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These 7 States Keep Your Taxes Simple

Today's tax day, and hopefully your taxes are done. Taxes are a hassle to put together and can be quite complicated. While many states have progressive income taxes, some states have a flat tax, making what you owe far simpler to calculate

There are seven U.S. states with a flat income tax, or 14 if you include the 7 states with no income tax. 

The 7 States With a Flat Income Tax

  1. Colorado
  2. Illinois
  3. Indiana
  4. Massachusetts
  5. Michigan
  6. Pennsylvania
  7. Utah

In examining a state's tax situation, you can't just look at a state's income tax. You should research and consider all the taxes in a state and how those will affect your particular situation. A good place to start out is the Tax Foundation, which has been collecting data on taxes since 1937 and takes into consideration an average of both state and local taxes.

The 7 states with a flat income tax
Let's go through the states with a flat income tax one by one using the Tax Foundation's most recent data, which is from July 2012.

1. Colorado
Colorado makes residents pay individual income taxes at a flat rate of 4.63%. The state also has a flat 4.63% income tax on corporations and charges a 2.9% sales tax. In 2010, per capita property tax was $1,601, and combined with all other taxes, the per capita state and local tax paid was $4,104, according to the Tax Foundation.

2. Illinois
Illinois makes residents pay individual income taxes at a flat rate of 5%. The state also has a flat 9.5% income tax on corporations and charges a 6.25% sales tax. In 2010, per capita property tax was $1,827, and combined with all other taxes, the per capita state and local tax paid was $4,512, according to the Tax Foundation.

3. Indiana
Indiana makes residents pay individual income taxes at a flat rate of 3.4%. The state also has a flat 8% income tax on corporations and charges a 7% sales tax. In 2010, per capita property tax was $1,182, and combined with all other taxes, the per capita state and local tax paid was $3,294, according to the Tax Foundation.

4. Massachusetts
Massachusetts makes residents pay individual income taxes at a flat rate of 5.25%. The state also has a flat 8% income tax on corporations and charges a 6.25% sales tax. In 2010, per capita property tax was $1,986, and combined with all other taxes, the per capita state and local tax paid was $5,422, according to the Tax Foundation.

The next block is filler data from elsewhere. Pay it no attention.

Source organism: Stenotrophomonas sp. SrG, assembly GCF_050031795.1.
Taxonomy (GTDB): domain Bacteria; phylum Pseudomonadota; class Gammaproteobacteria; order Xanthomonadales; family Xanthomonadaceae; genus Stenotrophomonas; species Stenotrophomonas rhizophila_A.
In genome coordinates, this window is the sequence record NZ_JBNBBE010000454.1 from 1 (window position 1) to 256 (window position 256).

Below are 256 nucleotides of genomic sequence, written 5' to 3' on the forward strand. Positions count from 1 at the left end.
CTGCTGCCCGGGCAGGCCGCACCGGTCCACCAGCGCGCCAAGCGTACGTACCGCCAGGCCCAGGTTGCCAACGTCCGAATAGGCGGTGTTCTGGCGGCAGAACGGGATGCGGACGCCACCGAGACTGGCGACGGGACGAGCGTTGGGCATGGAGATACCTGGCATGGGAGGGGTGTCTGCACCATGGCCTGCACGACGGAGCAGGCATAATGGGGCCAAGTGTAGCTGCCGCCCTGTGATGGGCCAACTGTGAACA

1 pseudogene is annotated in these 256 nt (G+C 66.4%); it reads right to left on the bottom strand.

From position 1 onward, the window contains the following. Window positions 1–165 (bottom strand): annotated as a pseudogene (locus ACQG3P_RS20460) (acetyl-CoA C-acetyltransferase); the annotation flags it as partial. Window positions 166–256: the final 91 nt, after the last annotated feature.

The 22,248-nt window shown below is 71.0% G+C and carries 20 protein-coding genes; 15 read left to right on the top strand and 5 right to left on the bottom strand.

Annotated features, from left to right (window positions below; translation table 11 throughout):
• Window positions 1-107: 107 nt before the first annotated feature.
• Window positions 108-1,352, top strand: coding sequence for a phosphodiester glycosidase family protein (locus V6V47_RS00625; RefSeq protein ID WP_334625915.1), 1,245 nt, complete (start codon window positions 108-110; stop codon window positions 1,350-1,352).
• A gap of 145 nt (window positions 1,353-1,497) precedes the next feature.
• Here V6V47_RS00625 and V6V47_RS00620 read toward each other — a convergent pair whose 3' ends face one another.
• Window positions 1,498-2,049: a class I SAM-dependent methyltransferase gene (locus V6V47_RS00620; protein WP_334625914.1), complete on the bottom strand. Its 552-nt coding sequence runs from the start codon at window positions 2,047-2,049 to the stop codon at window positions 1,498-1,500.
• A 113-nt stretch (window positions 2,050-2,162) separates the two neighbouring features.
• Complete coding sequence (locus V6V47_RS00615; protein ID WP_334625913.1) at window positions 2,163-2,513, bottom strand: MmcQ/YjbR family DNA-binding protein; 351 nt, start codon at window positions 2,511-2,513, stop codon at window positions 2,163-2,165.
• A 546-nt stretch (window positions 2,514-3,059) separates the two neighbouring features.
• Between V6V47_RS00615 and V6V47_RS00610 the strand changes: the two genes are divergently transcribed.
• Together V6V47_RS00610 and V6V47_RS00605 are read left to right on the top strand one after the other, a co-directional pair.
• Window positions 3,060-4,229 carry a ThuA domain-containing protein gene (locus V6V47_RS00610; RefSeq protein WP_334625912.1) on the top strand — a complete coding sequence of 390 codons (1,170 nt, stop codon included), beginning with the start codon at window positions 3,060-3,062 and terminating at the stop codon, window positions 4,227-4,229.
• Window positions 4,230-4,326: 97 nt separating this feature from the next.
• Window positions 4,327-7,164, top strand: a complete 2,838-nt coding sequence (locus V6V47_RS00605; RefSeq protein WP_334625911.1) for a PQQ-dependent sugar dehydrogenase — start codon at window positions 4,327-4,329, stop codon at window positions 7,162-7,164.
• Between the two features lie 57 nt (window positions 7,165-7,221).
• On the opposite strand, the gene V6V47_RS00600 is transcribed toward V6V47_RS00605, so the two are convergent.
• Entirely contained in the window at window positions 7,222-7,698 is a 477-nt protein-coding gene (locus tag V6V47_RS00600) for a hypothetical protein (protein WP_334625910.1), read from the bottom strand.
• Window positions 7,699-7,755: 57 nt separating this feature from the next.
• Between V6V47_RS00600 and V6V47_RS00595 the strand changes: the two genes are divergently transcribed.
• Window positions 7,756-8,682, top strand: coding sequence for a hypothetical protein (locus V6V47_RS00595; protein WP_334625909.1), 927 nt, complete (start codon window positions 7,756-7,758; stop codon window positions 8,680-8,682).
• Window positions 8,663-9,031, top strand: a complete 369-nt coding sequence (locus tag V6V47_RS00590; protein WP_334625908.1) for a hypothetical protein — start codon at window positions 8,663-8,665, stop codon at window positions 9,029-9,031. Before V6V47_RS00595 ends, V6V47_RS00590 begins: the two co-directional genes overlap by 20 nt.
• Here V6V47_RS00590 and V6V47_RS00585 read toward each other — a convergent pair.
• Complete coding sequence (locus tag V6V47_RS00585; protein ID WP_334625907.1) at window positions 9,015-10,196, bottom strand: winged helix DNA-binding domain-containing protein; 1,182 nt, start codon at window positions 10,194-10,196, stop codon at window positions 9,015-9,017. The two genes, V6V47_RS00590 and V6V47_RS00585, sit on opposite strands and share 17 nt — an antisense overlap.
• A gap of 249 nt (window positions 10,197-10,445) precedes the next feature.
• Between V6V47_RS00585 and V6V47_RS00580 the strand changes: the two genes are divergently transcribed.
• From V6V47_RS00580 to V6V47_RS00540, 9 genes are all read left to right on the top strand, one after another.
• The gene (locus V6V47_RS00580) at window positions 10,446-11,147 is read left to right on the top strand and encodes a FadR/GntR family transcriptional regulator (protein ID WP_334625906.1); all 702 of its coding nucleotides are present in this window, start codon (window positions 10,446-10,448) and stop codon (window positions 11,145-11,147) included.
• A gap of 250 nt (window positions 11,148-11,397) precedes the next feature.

5. Michigan
Michigan makes residents pay individual income taxes at a flat rate of 4.35%. The state also has a flat 6% income tax on corporations and charges a 6% sales tax. In 2010, per capita property tax was $1,453, and combined with all other taxes, the per capita state and local tax paid was $3,503, according to the Tax Foundation.

6. Pennsylvania
Pennsylvania makes residents pay individual income taxes at a flat rate of 3.07%. The state also has a flat 9.99% income tax on corporations and charges a 6% sales tax. In 2010, per capita property tax was $1,261, and combined with all other taxes, the per capita state and local tax paid was $4,183, according to the Tax Foundation.

7. Utah
Utah makes residents pay individual income taxes at a flat rate of 5%. The state also has a flat 5% income tax on corporations and charges a 5.95% sales tax. In 2010, per capita property tax was $837, and combined with all other taxes, the per capita state and local tax paid was $3,181, according to the Tax Foundation.

It's not all about taxes
There's more to consider before moving than just tax rates, but it doesn't hurt to start there, especially if you are living off interest and dividends.

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Read/Post Comments (12) | Recommend This Article (3)

Comments from our Foolish Readers

Help us keep this a respectfully Foolish area! This is a place for our readers to discuss, debate, and learn more about the Foolish investing topic you read about above. Help us keep it clean and safe. If you believe a comment is abusive or otherwise violates our Fool's Rules, please report it via the Report this Comment Report this Comment icon found on every comment.

  • Report this Comment On April 15, 2013, at 10:56 AM, EGTalbot wrote:

    This is silliness. The complexity in state taxes has little to do with rates and everything to do with differences between the state and federal treatments of income and deductions. And income tax rates are only one piece of the picture - I formerly lived in Florida with no income tax, but I had a higher state tax burden than I do now living in Massachusetts.